US Defense Secretary Jim Mattis reviews Japanese troops with Japanese Defense Minister Tomomi Inada in Tokyo, 4 Feb, 2017. (Photo:US Dept of Defense)

US Defense Secretary Jim Mattis reviews Japanese troops with Japanese Defense Minister Tomomi Inada in Tokyo, 4 Feb, 2017. (Photo:US Dept of Defense)

China v US: Who needs allies?

31 May 2017

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People often argue that America’s alliances in Asia are a decisive advantage in its contest with China for regional strategic primacy. China’s only ally, they say, is North Korea, while America has an entire alliance system encompassing many key regional states, as well as a wider circle of close friends. Without allies and friends like that, the argument goes, China can never replace America as the region’s leading power.

But that’s probably wrong. Alliances are not always strategic assets, and sometimes they are clear liabilities. It all depends on the circumstances, and in the circumstances of Asia today, China doesn’t need alliances to achieve its strategic goals. And whether America does depends on how you define its goals.

Let’s start with China. The argument that China needs allies to fulfil its ambitions to lead Asia is based on the assumption that Chinese regional leadership would have to work just the way America’s has done. But their situations are very different. America is not an Asian power, so its position in Asia has always depended on projecting power into the region from the Western Hemisphere.

Allies in the Western Pacific have been essential for that, because of the bases they provide. Those bases have made it possible for the US to sustain a preponderant military presence in Asia. Without them, America would not be Asia’s primary power.

But China is a local power in Asia. It has no need to project power across the world to lead in Asia, because it can sustain a strong military presence throughout the region from bases at home. So it does not need allies to support it.

America enjoys the same local advantage in its own back yard. America’s feeble alliance system in the Western Hemisphere [the Rio Pact – ever heard of it?] has no significant role in supporting America’s strategic position there, because America doesn’t need allies to exercise primacy so close to home.

Of course one might argue that US allies do more than provide bases. They provide both military and political support to America which strengthens its strategic position and underwrites its primacy. China can’t compete with that.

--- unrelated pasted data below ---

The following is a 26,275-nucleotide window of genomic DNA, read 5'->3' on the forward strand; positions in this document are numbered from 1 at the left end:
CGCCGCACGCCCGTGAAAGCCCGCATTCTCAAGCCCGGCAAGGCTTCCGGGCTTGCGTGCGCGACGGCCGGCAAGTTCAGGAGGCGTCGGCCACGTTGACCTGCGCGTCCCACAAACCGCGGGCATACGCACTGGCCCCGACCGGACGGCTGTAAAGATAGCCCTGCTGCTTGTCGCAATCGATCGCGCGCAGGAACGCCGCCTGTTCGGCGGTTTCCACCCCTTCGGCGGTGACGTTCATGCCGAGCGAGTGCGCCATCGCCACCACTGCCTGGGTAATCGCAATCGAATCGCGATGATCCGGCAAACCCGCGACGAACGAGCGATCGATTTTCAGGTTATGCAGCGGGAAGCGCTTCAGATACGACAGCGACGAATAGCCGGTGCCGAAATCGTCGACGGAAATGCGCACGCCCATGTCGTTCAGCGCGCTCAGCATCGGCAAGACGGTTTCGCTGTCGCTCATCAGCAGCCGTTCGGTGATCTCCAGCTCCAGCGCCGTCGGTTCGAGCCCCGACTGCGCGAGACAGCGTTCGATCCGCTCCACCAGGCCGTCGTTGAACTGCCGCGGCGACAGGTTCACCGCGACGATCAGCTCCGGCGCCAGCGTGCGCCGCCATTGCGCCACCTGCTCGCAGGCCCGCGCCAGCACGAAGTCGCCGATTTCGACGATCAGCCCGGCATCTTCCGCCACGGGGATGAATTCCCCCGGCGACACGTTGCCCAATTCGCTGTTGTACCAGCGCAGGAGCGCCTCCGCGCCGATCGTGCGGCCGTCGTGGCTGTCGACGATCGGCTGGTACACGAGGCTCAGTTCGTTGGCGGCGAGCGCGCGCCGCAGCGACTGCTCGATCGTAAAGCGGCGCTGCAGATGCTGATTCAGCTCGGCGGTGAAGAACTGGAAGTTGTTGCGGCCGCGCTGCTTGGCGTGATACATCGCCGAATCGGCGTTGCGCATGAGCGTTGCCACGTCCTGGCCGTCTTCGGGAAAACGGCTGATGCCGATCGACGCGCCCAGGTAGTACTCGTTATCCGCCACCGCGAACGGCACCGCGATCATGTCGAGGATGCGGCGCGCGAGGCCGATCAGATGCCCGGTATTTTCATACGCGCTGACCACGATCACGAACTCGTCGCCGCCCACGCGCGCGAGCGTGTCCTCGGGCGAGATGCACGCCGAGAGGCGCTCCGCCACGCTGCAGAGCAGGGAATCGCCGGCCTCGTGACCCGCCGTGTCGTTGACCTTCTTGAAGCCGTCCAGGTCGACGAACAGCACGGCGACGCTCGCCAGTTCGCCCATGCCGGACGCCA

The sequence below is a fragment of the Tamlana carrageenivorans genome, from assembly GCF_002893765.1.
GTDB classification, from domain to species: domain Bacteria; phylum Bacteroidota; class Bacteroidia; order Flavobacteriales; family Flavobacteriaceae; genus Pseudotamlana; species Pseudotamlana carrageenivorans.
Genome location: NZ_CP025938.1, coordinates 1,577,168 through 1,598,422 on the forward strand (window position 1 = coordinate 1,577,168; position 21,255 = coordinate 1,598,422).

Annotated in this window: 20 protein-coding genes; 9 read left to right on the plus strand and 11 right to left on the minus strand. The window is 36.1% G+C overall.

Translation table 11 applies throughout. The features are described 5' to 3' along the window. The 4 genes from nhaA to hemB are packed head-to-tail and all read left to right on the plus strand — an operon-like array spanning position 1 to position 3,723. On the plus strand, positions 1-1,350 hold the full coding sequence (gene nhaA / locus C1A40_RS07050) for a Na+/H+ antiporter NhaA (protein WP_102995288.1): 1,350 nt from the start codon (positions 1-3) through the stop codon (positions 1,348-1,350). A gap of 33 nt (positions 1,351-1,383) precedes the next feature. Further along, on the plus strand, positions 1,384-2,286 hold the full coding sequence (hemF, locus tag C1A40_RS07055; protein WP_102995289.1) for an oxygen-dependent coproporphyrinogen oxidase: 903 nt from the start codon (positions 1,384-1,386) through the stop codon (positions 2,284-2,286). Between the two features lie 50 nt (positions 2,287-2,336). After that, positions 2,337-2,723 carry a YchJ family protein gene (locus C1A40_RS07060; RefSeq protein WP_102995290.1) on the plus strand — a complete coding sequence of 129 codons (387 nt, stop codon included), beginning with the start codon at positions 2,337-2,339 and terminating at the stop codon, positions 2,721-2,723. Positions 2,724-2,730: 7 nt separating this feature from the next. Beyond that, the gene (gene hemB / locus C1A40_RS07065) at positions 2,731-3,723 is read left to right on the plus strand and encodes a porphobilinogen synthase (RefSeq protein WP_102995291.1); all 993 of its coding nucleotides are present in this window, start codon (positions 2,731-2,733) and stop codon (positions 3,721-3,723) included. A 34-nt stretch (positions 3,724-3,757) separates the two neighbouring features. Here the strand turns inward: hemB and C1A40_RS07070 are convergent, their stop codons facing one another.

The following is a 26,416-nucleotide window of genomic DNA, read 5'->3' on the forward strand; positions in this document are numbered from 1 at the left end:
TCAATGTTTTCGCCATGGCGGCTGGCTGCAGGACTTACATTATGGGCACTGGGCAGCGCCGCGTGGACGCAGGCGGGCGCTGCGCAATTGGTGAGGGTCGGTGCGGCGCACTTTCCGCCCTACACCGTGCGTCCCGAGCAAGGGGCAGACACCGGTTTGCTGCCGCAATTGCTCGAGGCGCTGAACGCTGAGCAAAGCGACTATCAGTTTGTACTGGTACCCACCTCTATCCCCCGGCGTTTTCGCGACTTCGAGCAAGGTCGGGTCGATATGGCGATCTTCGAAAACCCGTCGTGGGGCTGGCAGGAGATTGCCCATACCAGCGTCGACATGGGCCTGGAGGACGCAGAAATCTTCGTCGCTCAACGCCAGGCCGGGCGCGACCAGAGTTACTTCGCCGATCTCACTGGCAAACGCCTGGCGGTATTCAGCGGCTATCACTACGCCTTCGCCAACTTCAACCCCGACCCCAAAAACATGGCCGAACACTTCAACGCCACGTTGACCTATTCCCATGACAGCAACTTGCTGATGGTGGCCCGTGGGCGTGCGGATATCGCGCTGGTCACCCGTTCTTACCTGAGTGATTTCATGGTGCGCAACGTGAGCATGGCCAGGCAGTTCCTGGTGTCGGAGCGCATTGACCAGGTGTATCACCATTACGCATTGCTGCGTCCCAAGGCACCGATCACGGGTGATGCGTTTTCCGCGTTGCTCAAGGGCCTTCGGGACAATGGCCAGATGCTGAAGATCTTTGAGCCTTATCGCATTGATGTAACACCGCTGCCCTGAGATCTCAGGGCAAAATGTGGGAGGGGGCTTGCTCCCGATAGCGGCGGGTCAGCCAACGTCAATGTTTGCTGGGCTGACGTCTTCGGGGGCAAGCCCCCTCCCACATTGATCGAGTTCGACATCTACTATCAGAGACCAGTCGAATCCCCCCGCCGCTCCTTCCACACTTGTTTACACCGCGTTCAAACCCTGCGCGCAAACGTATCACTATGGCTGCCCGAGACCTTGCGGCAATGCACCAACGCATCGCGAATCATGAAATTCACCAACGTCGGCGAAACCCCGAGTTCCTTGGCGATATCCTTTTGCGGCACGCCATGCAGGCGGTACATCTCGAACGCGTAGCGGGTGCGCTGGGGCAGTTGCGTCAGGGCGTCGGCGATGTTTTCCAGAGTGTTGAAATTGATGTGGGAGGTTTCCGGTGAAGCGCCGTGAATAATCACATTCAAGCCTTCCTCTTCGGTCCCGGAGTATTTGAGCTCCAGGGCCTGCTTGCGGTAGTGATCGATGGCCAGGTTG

But how real is that support, and how much does it strengthen America in the contest with China? We have seen the answer quite clearly in the South China Sea. Asian allies were willing to endorse US statements of concern, but no more. They are not willing to risk being drawn into a military clash with China to help bolster US regional leadership. Indeed they are not willing to risk damaging their relations with China at all on America’s behalf. They will only support America against China where their own immediate interests are directly at stake.

And that means they will not do America much good in today’s zero-sum contest with China. Beijing has made clear that US allies in Asia will pay dearly for any substantial support they provide to America against China, and that seems to be working. When Australian political leaders say ‘We do not have to choose between America and China’, as they so often do, they are saying that we will not do anything to support America that will damage our relations with China. And that makes it easy for China to ensure that we provide no support to America that makes any difference in America’s contest with China.

This suggests that, bases apart, America’s alliances are not much of an asset at all in managing relations with China. Indeed they are in many ways a net liability, because the benefits they offer are offset by the costs they impose. They compel Washington to confront Beijing on its allies’ behalf over issues which are of no intrinsic importance to the US, in order to preserve the credibility of its alliance commitments. Above all, they compel America to accept the risk of nuclear attack on its own territory to defend its allies against nuclear threats.

This naturally leads one to ask why exactly America sticks to its alliances in Asia (or Europe, for that matter). Their value in providing bases shows they are essential to supporting US leadership in the region. But when one asks why America needs to sustain that leadership, a big part of the answer is the need to support its allies. It is a circular argument, which is a sure sign of muddle.

The confusion arises because America has relied on alliances for so long, and so successfully, that they have come to seem like ends in themselves, not just means to achieve more fundamental national objectives. But this is all that alliances can ever be; they are policy tools, not policy goals.

And as tools, they must be judged on their cost-effectiveness. Alliances that have any content at all always impose costs. They are worth having when those costs are outweighed by clear benefits in serving more fundamental national policy objectives. We cannot judge that unless those wider objectives are clearly defined and agreed, and America’s objectives in Asia today are not. Until they are, it would be unwise to assume that US alliances are an asset, and that China’s lack of allies is a liability.

This article by Hugh White, first appeared in the The Interpreter, on the Lowy Institute of Public Policy website.

Updated:  23 March 2016/Responsible Officer:  Su-Ann Tan/Page Contact:  CAP Web Team